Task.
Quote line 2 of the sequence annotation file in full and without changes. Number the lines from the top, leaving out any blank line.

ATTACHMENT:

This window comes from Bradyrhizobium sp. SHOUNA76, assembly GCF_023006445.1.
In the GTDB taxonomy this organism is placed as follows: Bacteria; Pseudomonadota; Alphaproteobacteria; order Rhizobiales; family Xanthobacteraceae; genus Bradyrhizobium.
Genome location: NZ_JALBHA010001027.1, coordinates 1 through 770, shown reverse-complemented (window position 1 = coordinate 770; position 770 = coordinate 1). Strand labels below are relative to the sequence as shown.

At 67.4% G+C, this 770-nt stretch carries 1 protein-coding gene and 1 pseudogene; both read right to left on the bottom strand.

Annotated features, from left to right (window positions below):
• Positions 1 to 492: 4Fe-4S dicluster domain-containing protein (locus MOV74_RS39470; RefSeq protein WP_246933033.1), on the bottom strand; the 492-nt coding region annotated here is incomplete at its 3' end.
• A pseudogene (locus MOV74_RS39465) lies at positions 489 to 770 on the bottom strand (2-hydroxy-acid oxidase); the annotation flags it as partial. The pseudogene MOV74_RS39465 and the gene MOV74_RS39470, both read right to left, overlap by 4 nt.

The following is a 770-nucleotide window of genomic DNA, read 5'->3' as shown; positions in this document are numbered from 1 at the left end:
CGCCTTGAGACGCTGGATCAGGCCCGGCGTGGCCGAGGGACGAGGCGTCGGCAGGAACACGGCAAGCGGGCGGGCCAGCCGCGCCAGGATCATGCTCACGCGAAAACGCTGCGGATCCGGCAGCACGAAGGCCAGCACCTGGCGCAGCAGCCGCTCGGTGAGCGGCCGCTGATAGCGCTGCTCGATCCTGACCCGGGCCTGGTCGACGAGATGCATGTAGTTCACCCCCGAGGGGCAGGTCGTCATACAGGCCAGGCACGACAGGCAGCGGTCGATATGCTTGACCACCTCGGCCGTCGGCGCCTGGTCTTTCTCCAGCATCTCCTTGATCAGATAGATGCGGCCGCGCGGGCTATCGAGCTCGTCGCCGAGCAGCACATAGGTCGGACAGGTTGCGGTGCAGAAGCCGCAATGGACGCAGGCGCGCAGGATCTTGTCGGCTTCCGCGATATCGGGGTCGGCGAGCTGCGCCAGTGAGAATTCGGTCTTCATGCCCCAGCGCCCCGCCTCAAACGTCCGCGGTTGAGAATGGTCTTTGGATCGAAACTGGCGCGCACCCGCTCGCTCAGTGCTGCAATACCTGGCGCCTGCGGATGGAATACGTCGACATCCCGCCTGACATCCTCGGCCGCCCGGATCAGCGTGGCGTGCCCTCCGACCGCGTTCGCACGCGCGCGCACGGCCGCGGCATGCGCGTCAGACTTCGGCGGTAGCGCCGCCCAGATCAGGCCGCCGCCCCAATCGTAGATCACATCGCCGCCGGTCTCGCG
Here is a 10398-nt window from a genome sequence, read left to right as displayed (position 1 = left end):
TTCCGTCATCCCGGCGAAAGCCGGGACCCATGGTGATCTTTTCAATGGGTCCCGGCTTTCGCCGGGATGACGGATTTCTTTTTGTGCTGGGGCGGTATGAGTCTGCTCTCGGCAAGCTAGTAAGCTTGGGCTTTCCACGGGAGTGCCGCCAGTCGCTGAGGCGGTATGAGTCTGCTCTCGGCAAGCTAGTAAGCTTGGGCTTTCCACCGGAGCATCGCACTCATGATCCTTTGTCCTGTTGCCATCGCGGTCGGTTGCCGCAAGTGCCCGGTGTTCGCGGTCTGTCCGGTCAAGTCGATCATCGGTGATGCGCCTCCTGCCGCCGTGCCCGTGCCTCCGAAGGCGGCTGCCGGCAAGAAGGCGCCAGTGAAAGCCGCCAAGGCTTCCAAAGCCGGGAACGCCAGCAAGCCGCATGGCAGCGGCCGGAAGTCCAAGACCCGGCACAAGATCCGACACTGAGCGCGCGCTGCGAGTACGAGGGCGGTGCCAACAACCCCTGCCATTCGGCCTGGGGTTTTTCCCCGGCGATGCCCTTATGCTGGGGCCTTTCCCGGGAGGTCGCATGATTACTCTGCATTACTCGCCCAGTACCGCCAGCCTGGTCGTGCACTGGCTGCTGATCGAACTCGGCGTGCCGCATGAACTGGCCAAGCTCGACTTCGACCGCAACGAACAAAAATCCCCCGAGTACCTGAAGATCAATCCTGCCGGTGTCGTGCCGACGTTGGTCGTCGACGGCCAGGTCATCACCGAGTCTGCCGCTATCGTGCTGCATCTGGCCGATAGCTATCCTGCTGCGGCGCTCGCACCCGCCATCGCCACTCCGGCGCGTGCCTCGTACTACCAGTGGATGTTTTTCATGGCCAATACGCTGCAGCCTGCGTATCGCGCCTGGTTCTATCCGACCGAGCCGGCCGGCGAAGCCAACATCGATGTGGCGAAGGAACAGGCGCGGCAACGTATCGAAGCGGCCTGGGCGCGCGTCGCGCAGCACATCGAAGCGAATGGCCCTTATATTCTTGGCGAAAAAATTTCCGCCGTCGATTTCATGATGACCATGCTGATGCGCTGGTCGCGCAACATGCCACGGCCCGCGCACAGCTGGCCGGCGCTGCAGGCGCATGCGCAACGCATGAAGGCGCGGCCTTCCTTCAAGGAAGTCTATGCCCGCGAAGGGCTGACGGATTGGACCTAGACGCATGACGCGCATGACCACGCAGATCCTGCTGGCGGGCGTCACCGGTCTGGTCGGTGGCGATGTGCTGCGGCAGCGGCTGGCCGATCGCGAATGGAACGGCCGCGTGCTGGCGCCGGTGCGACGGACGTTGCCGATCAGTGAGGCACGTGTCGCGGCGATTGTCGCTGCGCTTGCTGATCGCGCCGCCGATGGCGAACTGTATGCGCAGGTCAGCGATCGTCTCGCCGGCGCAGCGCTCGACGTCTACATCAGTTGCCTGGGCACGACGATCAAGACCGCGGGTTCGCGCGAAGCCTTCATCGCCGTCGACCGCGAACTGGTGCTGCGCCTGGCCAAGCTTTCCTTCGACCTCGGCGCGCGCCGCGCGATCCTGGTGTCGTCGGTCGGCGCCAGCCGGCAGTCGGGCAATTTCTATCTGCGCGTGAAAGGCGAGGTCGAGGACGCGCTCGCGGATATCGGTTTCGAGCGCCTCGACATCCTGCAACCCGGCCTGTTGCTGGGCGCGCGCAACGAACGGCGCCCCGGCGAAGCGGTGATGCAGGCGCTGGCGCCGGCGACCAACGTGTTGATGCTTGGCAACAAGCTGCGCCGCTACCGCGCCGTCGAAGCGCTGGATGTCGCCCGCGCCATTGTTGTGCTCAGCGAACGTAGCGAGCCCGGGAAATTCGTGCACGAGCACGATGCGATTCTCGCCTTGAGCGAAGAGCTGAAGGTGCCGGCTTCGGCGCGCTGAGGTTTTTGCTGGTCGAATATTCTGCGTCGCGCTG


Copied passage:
In the GTDB taxonomy this organism is placed as follows: Bacteria; Pseudomonadota; Alphaproteobacteria; order Rhizobiales; family Xanthobacteraceae; genus Bradyrhizobium.